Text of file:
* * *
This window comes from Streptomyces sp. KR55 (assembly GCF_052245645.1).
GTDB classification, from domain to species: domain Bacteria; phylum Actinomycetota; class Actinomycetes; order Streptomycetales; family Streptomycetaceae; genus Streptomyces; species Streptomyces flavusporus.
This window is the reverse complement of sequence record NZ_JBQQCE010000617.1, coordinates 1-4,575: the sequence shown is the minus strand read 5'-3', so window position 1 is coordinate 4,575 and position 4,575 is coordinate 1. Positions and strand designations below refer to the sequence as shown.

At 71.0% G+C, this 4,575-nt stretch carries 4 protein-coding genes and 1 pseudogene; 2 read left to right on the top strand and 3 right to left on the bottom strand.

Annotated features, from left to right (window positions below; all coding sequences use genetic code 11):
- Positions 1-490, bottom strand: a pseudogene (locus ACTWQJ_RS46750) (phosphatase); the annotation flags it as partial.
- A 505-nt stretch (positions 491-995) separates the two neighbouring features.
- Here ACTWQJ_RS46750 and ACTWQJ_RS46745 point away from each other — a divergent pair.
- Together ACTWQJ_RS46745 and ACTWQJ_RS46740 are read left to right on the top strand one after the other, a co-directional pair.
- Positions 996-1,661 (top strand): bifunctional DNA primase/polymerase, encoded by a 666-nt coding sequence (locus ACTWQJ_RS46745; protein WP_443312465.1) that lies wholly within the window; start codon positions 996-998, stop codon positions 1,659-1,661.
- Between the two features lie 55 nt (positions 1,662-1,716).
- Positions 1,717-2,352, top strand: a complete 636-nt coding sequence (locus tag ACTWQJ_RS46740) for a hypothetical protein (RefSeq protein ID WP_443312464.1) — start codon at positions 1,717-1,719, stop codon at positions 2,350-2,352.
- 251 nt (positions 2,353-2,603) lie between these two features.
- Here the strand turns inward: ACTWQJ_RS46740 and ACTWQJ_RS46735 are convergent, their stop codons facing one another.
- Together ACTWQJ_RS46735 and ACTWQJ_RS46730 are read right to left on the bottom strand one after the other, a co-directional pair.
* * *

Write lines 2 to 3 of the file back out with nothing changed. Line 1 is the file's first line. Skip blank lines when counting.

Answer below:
GTDB classification, from domain to species: domain Bacteria; phylum Actinomycetota; class Actinomycetes; order Streptomycetales; family Streptomycetaceae; genus Streptomyces; species Streptomyces flavusporus.
This window is the reverse complement of sequence record NZ_JBQQCE010000617.1, coordinates 1-4,575: the sequence shown is the minus strand read 5'-3', so window position 1 is coordinate 4,575 and position 4,575 is coordinate 1. Positions and strand designations below refer to the sequence as shown.